Consider this, over the course of his career, Jimenez has notched 69 wins, 1,093 IP, 978 strikeouts and a 4.03 ERA in 180 games. If you filter out active players with at least 60 wins, 900 IP, 900 strikeouts, and a 3.75+ ERA over 175+ games, you get a list of comparables that includes:

Erik Bedard, 33: 63 W, 3.85 ERA, 1,077 IP, 1,044 K, 192 G
Chris Capuano, 34: 69 W, 4.28 ERA, 1,162 IP, 969 K, 214 G
Edwin Jackson, 29: 70 W, 4.40 ERA, 1,268.2 IP, 969 K, 234 G
Bruce Chen, 35: 71 W, 4.60 ERA, 1,356.1 IP, 1,022 K, 351 G
Ricky Nolasco, 29: 76 W, 4.49 ERA, 1,113.1 IP, 911 K, 195 G
Joe Blanton, 31: 83 W, 4.37 ERA, 1,434.2 IP, 978 K, 237 G
Wandy Rodriguez, 33: 85 W, 4.03 ERA, 1,381.2 IP, 1,143 K, 240 G

The average 2012 salary for that group is $7.6 million. The average salary of the two 29-year-old pitchers (Jimenez is 28) was $10 million for 2012.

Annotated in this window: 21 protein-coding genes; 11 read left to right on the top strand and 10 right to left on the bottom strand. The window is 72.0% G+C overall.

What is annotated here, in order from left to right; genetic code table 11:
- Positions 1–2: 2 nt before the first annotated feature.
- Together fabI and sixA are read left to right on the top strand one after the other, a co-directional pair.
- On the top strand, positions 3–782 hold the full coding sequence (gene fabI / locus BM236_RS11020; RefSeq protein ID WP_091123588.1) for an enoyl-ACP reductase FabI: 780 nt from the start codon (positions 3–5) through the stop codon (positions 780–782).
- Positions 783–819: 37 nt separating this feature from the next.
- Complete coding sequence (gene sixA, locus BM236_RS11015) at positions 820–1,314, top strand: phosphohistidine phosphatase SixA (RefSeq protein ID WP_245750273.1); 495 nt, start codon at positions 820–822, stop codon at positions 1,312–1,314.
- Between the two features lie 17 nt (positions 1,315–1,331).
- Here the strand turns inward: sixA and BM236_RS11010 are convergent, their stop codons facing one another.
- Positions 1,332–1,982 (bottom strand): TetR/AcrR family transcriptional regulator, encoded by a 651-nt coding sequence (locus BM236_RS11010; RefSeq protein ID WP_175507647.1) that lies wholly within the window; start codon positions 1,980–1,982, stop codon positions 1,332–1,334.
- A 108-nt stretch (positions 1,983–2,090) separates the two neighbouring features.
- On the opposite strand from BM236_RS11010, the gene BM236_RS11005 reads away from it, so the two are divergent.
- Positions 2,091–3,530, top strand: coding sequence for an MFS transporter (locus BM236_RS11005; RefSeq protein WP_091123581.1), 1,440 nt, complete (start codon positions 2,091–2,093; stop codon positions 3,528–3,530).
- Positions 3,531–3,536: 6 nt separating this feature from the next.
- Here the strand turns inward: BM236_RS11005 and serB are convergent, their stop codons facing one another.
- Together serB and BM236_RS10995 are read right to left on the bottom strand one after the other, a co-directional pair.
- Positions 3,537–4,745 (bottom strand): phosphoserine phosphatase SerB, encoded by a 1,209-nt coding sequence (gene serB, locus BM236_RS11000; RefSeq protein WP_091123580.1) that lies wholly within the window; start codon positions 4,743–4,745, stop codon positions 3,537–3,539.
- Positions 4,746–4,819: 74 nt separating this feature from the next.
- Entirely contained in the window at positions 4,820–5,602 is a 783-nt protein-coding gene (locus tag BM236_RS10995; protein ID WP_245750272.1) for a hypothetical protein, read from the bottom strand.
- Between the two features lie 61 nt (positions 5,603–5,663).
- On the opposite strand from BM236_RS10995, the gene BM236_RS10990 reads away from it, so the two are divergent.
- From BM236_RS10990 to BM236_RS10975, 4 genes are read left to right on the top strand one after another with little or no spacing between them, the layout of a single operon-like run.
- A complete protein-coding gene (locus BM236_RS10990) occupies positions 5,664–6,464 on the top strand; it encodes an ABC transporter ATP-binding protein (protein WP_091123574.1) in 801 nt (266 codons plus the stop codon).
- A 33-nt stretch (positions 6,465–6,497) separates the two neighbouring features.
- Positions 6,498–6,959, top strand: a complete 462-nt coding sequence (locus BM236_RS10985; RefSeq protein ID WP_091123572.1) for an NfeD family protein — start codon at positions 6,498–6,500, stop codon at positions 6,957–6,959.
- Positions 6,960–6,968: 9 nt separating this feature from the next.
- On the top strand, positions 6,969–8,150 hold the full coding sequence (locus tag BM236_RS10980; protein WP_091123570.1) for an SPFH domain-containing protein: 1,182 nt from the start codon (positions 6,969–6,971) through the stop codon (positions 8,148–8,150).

We all know it’s not really fair to look at the career numbers, though. So let’s glance at the last three seasons, when Jimenez went 38-38 with a 4.22 ERA, 537 strikeouts and 586.2 IP over 96 games. Over that span, only one other pitcher hit plateaus of at least 35 wins, 4.00 ERA, 550 IP, 500 K and 80 games.

Ryan Dempster, 35: 37-34, 4.04 ERA, 590.2 IP, 552 K, 96 games.

Dempster is significantly older, but the fact remains that he earned $14 million in 2012 with a similar three-year split as Jimenez. Ubaldo was actually better than Dempster over that span in home runs and hits allowed. And, like Jimenez, Dempster’s three-year split included an off year (10-14 with a 4.80 ERA in 2011).

Once again, however, we all know that it’s not really fair to include Jimenez’s stellar 2010 (19-8, 2.88 ERA) showing given the extent of his struggles in 2011-12. Well, let’s take a look at his past two seasons worth of performances: 19-30, 5.03 ERA, 365 IP, 323 K, 173 BB, 63 G.